Where to Store Your First Aid Kit

You want to store your main first aid kit within reach during an emergency, such as in the kitchen or a central location in your house. Avoid places that are exposed to extreme heat or cold. Make sure everyone in the house knows where it is. Consider creating a mobile first aid kit that you can store in your car or other mode of transportation.

First Aid Kit Items for Outdoor Activities

If you're building a first aid kit for hiking, boating, camping, or the like, consider adding these emergency items:

  • Cell phone
  • Water
  • Canned food
  • Imodium (loperamide) for acute diarrhea
  • Benadryl (diphenhydramine) for minor allergic reactions
  • Hand-crank radio
  • Flashlight
  • Dust mask
  • Whistle
  • Local maps
  • Soap
  • Matches

What to Keep Out of a First Aid Kit

Hydrogen peroxide, used to treat scrapes and burns, has been found to irritate skin and possibly prevent wounds from healing. Instead, stick to soap and water or antiseptic wipes for disinfecting.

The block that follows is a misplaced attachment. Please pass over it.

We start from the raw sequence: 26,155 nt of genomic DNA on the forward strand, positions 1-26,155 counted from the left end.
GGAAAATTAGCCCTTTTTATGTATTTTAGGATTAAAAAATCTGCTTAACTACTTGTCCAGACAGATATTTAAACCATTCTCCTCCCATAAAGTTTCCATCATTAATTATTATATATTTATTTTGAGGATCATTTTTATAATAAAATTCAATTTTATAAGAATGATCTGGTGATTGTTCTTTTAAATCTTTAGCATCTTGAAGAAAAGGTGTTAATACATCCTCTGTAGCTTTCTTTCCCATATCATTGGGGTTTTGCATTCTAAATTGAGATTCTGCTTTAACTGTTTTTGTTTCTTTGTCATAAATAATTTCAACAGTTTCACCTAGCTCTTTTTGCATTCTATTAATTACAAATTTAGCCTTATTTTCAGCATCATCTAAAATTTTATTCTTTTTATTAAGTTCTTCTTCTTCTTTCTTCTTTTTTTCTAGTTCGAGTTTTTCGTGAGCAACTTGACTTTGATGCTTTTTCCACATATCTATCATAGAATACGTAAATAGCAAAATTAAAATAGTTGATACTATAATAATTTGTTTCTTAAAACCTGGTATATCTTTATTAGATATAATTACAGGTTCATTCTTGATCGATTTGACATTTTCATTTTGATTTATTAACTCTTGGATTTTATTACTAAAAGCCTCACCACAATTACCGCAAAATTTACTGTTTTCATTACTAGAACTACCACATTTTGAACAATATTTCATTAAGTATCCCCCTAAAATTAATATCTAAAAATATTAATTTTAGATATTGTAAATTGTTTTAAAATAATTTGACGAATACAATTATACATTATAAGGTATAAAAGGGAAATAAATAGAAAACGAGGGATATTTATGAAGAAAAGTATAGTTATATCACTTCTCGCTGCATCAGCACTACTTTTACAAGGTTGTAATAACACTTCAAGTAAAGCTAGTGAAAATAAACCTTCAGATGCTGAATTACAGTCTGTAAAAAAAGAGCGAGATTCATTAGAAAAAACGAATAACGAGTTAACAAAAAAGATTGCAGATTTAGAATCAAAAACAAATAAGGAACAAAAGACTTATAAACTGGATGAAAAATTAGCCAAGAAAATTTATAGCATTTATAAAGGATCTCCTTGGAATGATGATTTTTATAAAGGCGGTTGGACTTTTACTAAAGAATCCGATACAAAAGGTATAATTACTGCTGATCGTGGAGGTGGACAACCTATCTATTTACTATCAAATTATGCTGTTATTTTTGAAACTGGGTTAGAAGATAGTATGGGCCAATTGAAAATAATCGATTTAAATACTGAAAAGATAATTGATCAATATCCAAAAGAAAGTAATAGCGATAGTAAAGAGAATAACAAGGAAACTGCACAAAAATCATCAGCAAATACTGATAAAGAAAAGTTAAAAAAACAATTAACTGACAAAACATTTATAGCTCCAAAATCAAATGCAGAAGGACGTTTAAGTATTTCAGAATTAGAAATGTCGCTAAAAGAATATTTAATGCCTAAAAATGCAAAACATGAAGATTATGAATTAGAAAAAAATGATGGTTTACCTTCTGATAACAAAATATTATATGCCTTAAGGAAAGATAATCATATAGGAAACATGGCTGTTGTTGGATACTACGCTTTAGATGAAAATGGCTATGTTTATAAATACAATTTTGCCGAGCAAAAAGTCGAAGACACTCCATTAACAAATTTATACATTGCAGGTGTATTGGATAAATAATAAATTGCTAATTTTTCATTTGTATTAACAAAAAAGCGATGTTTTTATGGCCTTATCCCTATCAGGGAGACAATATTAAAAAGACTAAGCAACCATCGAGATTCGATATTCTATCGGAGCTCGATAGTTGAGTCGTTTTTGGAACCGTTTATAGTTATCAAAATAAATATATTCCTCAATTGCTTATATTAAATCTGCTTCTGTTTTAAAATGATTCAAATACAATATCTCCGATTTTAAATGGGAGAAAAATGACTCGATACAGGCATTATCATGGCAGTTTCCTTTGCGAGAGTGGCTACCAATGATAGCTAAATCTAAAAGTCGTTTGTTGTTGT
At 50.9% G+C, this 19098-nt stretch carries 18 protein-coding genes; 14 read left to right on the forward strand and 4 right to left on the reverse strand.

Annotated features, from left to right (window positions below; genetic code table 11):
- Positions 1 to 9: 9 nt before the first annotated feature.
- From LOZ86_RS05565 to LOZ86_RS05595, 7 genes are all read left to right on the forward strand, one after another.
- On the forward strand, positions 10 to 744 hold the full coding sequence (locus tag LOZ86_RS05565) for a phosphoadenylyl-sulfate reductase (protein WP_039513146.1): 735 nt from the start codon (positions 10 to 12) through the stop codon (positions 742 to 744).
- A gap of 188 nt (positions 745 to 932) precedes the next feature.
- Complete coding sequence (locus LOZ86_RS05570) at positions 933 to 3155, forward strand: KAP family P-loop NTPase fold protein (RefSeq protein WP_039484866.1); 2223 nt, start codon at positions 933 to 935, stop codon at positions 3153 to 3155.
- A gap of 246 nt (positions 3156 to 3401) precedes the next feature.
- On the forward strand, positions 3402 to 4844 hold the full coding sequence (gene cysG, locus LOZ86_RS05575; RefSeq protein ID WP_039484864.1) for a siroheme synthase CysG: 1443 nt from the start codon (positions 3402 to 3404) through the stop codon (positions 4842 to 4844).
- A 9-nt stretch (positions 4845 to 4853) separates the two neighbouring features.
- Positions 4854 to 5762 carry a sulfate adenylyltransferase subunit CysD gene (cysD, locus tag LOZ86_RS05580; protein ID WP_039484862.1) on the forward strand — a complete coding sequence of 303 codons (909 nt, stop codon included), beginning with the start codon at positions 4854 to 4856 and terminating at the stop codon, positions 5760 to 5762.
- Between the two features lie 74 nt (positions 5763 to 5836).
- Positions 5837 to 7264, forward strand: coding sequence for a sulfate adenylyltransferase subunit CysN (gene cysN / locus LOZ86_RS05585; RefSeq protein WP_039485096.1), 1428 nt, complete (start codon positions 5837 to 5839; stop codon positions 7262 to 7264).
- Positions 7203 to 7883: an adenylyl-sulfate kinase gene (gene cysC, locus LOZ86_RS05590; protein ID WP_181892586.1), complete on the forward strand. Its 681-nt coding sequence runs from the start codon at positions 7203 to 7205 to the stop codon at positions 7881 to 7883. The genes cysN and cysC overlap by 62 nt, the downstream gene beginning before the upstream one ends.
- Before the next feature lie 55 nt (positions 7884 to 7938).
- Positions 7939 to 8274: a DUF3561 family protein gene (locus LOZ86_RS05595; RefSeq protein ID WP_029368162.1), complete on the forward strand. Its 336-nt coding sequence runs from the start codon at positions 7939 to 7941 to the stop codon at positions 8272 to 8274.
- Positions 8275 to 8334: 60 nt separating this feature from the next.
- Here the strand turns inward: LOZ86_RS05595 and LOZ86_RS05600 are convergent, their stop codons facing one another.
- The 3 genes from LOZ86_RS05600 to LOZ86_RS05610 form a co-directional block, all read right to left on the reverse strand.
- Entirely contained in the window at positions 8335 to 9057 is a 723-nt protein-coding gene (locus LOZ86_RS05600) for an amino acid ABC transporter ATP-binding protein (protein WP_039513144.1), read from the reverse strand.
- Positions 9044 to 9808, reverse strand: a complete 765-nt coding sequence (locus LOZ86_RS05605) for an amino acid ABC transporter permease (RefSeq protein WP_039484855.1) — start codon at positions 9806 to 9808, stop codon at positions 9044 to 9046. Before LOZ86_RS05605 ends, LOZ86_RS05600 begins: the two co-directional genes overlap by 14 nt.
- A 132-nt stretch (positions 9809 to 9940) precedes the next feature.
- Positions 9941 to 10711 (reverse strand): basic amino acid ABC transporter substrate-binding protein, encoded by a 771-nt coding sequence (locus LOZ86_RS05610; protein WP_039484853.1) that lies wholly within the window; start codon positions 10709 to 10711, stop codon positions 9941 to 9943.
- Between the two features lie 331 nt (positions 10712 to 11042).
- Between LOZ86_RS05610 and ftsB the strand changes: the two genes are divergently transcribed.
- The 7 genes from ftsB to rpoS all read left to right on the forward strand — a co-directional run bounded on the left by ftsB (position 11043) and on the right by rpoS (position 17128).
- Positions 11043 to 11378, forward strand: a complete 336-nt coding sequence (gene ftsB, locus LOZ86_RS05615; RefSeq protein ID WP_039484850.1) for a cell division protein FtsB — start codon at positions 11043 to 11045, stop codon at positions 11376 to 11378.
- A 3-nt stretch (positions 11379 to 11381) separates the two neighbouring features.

How Often to Restock a First Aid Kit

Experts suggest checking your first aid kit regularly. The last thing you want is to reach for the kit and find missing essentials. Check expiration dates and replace supplies every three to six months. After a major injury, restock a first aid kit as soon as possible.


Storing a well-stocked first aid kit around the home or workspace can keep you and those around you safe during an emergency. Basic first aid kits can be bought prepackaged, or you can make your own with essentials, like antiseptics, bandages, dressings, gloves, medication, and certain tools. Keep a main first aid kit within reach (home or workplace) and build more specific kits for outdoor or travel activities.

12 Sources
Verywell Health uses only high-quality sources, including peer-reviewed studies, to support the facts within our articles. Read our editorial process to learn more about how we fact-check and keep our content accurate, reliable, and trustworthy.
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Larell Scardelli

By Larell Scardelli
Scardelli holds a BA in creative writing and specializes in health and wellness content, focusing on diet and supplements.